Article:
Art Quilting Growing Global: SAQA

An Interview with SAQA Executive Director, Martha Sielman


How did you first get involved with SAQA?

I got involved with the organization around 1999/2000 because I was making my own quilts and moving more toward developing my own designs making art quilts. At that time, Studio Art Quilt Associates (SAQA), which was founded in 1989, had about 800 members. They needed a volunteer to run the Connecticut region, so I volunteered.

We only had six members in Connecticut at the time, but when I heard about a local art show, I asked SAQA if we could exhibit, and they said yes. Sharon Heidingsfelder, SAQA’s executive director at that time, suggested I invite other members from the East Coast to participate. To my surprise, 50 people entered. I realized then that there was a need to find exhibit venues. Art quilters wanted to share what they had created.

That led to starting the “Fiber Revolution” group, made up of SAQA members in the northeastern U.S., which quickly began doing ten exhibits a year. I loved doing the organizing work for “Fiber Revolution” and found that I was spending more and more time on it and less time in my studio.

So when Sharon retired in 2004, I applied to be SAQA’s executive director. Since then the organization has quadrupled in size to over 3,200 members. We’re now international in more than thirty-one countries, and we see continued growth, including in Korea, Taiwan, Eastern Europe and Africa.

I’ve also been writing about the field in a number of books for Lark Publishing–Masters: Art Quilts, volumes 1 and 2; Art Quilt Portfolio: The Natural World, and Art Quilt Portfolio: People and Portraits, which was just published this past Spring.

What do you see as SAQA’s role as compared with other organizations in the field?

A number of organizations focus more on professional development. There are regional organizations around the country, like the Contemporary Quilt Association in Washington State, the Professional Art Quilt Alliance in the Chicago area, and Front Range Contemporary Quilters in Colorado.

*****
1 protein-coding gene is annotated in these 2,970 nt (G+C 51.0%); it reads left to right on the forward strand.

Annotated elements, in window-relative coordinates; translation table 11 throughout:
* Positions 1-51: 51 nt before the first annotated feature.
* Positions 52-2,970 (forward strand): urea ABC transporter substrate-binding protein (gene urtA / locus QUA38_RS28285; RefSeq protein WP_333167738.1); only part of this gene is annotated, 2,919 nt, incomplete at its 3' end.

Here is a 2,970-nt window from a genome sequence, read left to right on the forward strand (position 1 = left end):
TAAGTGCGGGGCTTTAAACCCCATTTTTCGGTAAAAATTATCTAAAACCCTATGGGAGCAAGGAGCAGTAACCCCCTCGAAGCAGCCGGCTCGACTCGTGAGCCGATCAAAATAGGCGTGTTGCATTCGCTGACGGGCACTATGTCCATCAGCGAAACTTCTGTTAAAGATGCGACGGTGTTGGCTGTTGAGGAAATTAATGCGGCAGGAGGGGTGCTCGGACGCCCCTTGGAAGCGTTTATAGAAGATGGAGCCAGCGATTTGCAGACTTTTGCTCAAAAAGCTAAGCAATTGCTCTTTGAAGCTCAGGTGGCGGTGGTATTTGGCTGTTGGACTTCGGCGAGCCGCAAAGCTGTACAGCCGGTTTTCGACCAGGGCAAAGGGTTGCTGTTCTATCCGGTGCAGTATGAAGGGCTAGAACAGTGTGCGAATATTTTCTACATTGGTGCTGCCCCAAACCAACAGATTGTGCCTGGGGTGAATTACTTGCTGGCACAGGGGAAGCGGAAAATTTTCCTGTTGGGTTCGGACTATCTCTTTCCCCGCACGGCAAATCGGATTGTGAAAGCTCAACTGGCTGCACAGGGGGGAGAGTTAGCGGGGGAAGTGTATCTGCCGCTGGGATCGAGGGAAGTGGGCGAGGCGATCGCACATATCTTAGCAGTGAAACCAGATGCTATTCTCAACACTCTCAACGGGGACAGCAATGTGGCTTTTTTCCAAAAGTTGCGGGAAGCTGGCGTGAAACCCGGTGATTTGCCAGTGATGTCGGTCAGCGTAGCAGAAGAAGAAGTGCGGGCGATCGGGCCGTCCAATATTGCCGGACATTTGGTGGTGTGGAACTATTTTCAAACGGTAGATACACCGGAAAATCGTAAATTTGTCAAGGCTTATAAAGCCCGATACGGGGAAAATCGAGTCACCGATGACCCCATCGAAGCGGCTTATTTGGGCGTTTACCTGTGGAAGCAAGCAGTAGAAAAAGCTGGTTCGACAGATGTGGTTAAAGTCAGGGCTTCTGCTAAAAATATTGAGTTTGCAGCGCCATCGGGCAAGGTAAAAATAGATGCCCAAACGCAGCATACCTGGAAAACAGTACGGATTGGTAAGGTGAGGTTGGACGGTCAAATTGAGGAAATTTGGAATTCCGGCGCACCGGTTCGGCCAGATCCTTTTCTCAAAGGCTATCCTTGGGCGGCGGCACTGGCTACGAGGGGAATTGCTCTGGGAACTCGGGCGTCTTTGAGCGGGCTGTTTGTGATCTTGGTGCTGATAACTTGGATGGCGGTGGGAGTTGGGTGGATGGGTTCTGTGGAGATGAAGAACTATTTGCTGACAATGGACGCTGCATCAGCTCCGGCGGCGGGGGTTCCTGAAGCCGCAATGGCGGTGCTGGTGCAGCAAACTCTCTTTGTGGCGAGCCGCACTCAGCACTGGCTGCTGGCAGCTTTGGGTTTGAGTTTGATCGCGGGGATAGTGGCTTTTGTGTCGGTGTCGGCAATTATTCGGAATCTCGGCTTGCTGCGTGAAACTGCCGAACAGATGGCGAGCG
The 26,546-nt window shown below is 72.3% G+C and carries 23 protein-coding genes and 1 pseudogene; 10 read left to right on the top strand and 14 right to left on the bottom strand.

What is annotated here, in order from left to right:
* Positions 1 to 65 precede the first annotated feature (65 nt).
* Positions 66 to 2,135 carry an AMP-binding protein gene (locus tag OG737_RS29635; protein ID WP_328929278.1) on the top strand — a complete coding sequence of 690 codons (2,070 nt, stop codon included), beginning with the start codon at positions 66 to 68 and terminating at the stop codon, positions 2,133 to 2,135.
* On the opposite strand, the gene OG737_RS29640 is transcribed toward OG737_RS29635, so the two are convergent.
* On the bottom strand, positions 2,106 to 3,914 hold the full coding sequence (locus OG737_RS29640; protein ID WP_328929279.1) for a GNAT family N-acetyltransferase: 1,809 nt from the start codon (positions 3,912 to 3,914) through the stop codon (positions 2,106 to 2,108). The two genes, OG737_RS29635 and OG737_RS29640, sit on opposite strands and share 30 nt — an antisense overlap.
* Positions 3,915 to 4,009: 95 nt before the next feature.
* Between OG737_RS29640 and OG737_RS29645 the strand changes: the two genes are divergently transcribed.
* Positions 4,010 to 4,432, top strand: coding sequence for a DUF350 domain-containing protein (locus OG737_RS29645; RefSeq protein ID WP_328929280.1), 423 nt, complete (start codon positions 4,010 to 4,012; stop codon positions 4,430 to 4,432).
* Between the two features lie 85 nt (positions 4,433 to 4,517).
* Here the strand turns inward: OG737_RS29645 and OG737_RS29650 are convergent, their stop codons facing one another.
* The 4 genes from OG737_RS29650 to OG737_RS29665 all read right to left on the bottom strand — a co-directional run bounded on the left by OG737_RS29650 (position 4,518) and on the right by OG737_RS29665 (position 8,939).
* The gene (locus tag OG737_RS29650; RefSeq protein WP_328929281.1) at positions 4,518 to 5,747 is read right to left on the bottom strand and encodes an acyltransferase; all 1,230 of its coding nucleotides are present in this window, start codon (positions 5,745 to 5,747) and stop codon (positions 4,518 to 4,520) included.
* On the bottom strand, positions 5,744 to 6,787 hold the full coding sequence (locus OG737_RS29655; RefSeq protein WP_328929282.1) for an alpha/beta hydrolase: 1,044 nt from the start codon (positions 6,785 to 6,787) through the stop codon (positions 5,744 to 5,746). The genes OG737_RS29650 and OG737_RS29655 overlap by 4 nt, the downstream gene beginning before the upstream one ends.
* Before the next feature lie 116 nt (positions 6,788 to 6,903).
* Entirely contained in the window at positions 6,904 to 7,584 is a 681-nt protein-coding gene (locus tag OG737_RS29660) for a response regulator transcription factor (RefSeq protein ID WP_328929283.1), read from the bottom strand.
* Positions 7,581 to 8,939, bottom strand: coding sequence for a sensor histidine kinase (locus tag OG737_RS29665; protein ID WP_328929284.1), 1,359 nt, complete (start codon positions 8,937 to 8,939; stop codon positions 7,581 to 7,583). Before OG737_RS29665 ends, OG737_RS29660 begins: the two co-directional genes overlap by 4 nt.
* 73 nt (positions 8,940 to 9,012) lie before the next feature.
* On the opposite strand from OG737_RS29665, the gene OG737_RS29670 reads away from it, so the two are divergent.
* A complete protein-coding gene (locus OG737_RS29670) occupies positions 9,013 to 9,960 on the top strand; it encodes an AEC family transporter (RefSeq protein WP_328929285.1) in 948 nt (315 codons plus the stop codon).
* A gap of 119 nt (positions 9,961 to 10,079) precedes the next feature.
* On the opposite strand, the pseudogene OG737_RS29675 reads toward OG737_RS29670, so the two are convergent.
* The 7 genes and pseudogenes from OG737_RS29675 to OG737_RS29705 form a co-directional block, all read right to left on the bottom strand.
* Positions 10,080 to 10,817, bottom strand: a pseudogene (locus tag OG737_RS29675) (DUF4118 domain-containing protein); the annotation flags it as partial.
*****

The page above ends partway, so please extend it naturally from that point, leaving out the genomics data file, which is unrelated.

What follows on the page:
There’s also the Surface Design Association, which has close to five thousand members and is also international. The difference is that they cover all types of surface design, while SAQA focuses just on art quilts.

How do you define an art quilt?

Definitions are tough, but I think the best is: A work of art created with fabric and thread. SAQA’s official definition is “a creative visual work that is layered and stitched or that references this form of stitched layered structure.”

Is there a divide between this and traditional quilting?

I see it all on a continuum. I think of traditional quilting as using designs and patterns that have been used for hundreds of years; contemporary quilting as using similar patterns while playing with color and form; and art quilting as completely original in design. But, as I said, trying to set a particular definition is a slippery slope and there are many, many counter-examples.

What important strides have been made in establishing quilts in the art world – as compared with the past?

There has been a lot more interest from the art world – at museums, at galleries, and from collectors. There’s a lot of cross-over happening between the fine art and craft worlds.

Have you seen increased interest in art quilting?

Yes, there continues to be very strong growth, including internationally. We’re finding that people, especially women, around the world are interested in working in fiber arts, in part as a reaction to the electronic world. Art quilting offers a different, wonderfully tactile way to express oneself.

What new developments, products, and techniques are you most excited about?